Afghan cuisine

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Some of the popular Afghan dishes, clockwise from top left: 1. Lamb grilled kebab (seekh kabab); 2. Kabuli palaw and salad; and 3. Mantu (dumplings).

Afghan cuisine (Dari: آشپزی افغانستان‎, Pashto: افغان پخلی‎) is largely based upon the nation's main crops such as wheat, maize, barley and rice. Accompanying these staples are native fruits, vegetables, and dairy products such as milk, yogurt, and whey.[1] The nation's culinary specialities reflect its ethnic and geographic diversity. Afghanistan is known for its high-quality pomegranates, grapes, and sweet rugby-football-shaped melons.[2] The national dish of Afghanistan is Kabuli palaw.[3]

Major foods[edit]

Non (bread) from a local baker, the most widely consumed bread in Afghanistan
Afghan men eating at a lunchtime feast in Kunar Weleyat
Rice with kofta (meatballs) and corn

Types of rice dishes[edit]

Challow is served mainly with qormas (korma; stews or casseroles).

Palaw[edit]

Palaw is cooked similarly to challow, but a combination of meat, stock, qorma, and herbs are also mixed before the baking process. This creates the elaborate colors, flavors, and aromas over which the rice is named. Sometimes caramelized sugar is used to give the rice a rich brown color as well. Examples of palaw include:

  • Kabuli Palaw – a national dish.[3] Meat and stock are added, and topped with the fried raisins, slivered carrots, and pistachios.
  • Yakhni Palaw – meat and stock are added, rice has a brown color.
  • Zamarod Palaw – spinach qorma mixed in before the baking process, hence 'Camaro' or emerald.
  • Bore Palaw – Lawand is added which gives rice a yellow color.
  • Landi Palaw – among other things , rice with stock made from chicken or mutton that has been salted and rested in the sun is a very traditional meal in Afghanistan.
  • Bojan-e-Roomi Palaw – Bonjan-e-Roomi (tomato qorma) is added during baking, which creates red rice.
  • Serkah Palaw – similar to yakhni pulao, but with vinegar and other spices.
  • Shibet Palaw – fresh dill and raisins are added during baking.
  • Narenj Palaw – a sweet, elaborate rice dish made with saffron, orange peel, pistachios, almonds, and chicken.
  • Maash Palaw – a sweet and sour pulao baked with mung beans, apricots, and bulgur wheat. Exclusively vegetarian.
  • Alou Balou Palaw- a sweet rice dish with plums and chicken.

Qormah[edit]

Qormah/Korma is a stew or casserole, usually served with chateau rice.[1] It is always based on onions and tomatoes. First, the onion is caramelized, creating a richly colored stew. Then the tomato is added, and a variety of fruits, spices, and vegetables depending on the recipe. The main ingredient is added last, which can be meat or other vegetables. There are hundreds of different types of qormahs; some examples include:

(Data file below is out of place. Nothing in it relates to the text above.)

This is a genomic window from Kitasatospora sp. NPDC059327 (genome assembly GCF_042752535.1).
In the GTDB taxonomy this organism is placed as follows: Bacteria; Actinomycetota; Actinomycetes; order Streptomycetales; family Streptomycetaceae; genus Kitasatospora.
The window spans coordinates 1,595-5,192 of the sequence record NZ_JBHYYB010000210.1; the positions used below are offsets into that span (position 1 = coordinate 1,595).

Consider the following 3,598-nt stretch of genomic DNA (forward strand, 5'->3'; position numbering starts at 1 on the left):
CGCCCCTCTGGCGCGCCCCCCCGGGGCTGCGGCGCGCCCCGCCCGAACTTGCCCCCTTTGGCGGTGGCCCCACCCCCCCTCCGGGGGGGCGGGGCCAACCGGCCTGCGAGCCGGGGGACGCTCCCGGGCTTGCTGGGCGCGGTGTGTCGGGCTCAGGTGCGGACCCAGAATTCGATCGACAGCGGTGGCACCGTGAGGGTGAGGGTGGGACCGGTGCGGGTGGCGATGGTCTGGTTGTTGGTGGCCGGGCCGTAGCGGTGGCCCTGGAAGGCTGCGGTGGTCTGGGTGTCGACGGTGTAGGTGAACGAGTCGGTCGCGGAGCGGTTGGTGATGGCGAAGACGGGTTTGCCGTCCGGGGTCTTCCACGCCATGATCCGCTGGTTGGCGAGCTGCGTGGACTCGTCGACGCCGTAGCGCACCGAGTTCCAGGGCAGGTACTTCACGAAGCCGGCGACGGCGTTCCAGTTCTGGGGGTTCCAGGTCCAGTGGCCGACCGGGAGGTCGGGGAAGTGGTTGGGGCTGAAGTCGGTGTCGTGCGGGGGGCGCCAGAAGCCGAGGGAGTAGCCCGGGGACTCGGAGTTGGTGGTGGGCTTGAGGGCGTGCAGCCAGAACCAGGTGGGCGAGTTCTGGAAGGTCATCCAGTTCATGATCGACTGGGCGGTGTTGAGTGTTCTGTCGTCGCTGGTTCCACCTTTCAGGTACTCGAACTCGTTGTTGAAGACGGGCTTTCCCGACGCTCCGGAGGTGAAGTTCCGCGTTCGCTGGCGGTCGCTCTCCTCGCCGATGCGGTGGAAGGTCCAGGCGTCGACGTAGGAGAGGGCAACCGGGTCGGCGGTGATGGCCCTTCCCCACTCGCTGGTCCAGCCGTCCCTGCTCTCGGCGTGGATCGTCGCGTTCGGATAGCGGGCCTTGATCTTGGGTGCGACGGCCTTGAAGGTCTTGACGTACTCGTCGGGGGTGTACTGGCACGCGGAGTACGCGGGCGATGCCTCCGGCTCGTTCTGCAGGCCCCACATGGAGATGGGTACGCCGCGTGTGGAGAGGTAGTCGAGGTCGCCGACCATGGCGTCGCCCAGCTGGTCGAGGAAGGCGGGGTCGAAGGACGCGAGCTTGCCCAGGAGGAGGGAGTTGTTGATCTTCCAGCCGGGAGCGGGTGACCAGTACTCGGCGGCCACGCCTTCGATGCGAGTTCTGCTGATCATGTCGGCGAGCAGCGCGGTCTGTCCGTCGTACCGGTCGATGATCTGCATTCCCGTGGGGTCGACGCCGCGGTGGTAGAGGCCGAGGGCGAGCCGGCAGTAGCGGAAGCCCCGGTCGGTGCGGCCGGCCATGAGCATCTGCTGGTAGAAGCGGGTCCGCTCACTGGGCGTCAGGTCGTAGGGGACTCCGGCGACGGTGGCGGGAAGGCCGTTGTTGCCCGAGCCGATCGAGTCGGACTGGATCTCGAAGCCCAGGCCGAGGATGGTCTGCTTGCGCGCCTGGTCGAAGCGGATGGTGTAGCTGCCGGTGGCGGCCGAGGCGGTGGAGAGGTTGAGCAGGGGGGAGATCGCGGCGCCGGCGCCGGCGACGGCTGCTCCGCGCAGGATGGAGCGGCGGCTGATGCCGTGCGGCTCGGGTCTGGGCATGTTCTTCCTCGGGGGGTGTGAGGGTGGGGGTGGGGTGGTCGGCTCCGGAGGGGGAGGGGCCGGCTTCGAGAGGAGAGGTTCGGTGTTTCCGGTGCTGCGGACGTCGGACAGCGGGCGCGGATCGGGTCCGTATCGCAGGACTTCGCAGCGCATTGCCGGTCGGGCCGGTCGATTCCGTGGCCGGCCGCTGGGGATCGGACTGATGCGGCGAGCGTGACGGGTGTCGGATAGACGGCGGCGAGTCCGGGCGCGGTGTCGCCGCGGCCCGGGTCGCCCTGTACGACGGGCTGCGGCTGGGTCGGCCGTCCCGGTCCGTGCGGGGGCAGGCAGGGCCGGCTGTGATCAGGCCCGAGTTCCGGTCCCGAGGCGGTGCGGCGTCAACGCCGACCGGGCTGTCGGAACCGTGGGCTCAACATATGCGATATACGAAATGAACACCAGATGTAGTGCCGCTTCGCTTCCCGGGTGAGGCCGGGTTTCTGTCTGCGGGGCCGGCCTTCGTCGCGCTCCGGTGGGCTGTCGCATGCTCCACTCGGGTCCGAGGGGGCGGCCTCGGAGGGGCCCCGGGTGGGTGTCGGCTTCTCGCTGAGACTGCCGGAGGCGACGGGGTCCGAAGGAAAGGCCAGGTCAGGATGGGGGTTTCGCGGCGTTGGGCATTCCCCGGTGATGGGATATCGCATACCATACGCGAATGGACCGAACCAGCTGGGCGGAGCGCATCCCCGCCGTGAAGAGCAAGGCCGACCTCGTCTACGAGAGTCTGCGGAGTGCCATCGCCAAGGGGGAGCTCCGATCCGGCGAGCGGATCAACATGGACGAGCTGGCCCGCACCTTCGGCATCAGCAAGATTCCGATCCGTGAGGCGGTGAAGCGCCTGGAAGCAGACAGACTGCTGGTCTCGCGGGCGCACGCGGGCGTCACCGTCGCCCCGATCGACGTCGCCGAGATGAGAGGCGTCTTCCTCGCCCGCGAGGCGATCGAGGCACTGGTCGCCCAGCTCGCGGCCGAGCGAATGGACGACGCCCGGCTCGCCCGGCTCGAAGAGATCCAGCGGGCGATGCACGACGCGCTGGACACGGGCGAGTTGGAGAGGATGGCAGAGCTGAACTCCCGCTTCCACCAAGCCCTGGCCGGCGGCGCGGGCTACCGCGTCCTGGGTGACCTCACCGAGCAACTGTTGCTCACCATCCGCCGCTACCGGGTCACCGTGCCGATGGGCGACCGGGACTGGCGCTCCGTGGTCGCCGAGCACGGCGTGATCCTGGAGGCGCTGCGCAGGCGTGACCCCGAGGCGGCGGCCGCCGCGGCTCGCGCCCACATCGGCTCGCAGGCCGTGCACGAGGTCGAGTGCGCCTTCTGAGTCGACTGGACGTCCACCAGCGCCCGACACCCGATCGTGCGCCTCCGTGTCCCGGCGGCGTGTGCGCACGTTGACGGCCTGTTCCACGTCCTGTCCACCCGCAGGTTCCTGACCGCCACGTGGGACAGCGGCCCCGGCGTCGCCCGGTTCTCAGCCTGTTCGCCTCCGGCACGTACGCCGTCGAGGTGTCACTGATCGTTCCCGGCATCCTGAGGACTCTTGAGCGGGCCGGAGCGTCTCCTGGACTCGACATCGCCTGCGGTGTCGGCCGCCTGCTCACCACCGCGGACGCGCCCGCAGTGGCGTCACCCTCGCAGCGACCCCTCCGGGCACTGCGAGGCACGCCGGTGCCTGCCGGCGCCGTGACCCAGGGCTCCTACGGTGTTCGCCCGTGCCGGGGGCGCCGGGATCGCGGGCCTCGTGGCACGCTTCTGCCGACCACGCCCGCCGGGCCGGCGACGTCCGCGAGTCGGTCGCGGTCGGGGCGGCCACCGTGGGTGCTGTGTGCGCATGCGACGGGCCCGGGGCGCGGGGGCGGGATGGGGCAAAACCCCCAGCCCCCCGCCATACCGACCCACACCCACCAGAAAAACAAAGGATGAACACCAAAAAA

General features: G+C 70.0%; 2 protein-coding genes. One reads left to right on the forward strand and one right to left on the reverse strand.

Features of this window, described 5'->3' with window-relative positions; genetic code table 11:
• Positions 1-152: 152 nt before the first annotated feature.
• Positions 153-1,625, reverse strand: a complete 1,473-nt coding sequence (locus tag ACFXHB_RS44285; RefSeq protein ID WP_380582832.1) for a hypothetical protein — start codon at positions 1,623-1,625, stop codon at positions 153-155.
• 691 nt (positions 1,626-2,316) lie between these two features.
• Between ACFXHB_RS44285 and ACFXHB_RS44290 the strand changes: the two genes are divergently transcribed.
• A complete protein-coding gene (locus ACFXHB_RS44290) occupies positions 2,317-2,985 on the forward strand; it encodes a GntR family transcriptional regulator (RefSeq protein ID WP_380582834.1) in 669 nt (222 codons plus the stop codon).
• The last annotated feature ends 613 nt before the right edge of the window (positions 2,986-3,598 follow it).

• Qormah e Gosht – translates to meat qormah, it usually is the main qormah served with Palaw at the gatherings.
  • Qormah e Alou-Bokhara wa Dalnakhod – onion-based with sour plums, lentils, and cardamom. It uses veal or chicken.
  • Qormah e Nadroo – onion-based with yogurt, lotus roots, cilantro, and coriander. It uses lamb meat or veal.
  • Qormah e Lawand – onion-based with yogurt, turmeric, and cilantro. It uses chicken, lamb or beef.
  • Qormah e Sabzi – sautéed spinach and other greens with lamb.
  • Qormah e Shalgham – onion-based with turnips and sugar; sweet and sour taste. It uses lamb.

Mantu[edit]

Mantu in a steamer before cooking

Known under the name 'khameerbob' and often eaten as dumplings, these native dishes are popular. Due to the long time required to make dough for the dumplings, they are rarely served at large gatherings like weddings, instead, they are rather served at special occasions, e.g. at home:[citation needed]

  • Mantu – Dumplings filled with onion and ground beef or lamb. Mantu is steamed and usually topped with a tomato-based sauce and yogurt- or qoroot-based sauce. The yogurt-based topping is usually a mixture of yogurt, garlic, and split chickpeas. The qoroot-based sauce is made of goat's cheese and is also mixed with garlic; a qoroot and yogurt mixture will sometimes be used. The dish is then topped with dried mint and coriander.
  • Ashak – Dumplings filled with a mixture largely of leeks. Ashak is topped with garlic-mint qoroot or a garlic yogurt sauce, sautéed tomatoes, red kidney beans, and a well-seasoned ground meat mixture. It is a dish associated with Kabul.
    Afghan Ashak

There is a wide variety of dumplings. A local plant called gandana is cut and used as dumplings; it is boiled and fried in ghee with pudina powder added over the soup, with vinegar.[citation needed]

Kebab[edit]

Afghan kebab is most often found in restaurants and outdoor street vendor stalls. Most of the time, lamb meat is served in Afghan kebab. Kebab is made with naan, instead of rice. Customers have the option to sprinkle sumac or ghora (dried ground sour grapes) on their kebab. Pieces of fat from the sheep's tail (jijeq) are usually added with the lamb skewers to add extra flavor.

Chopan Kebab being prepared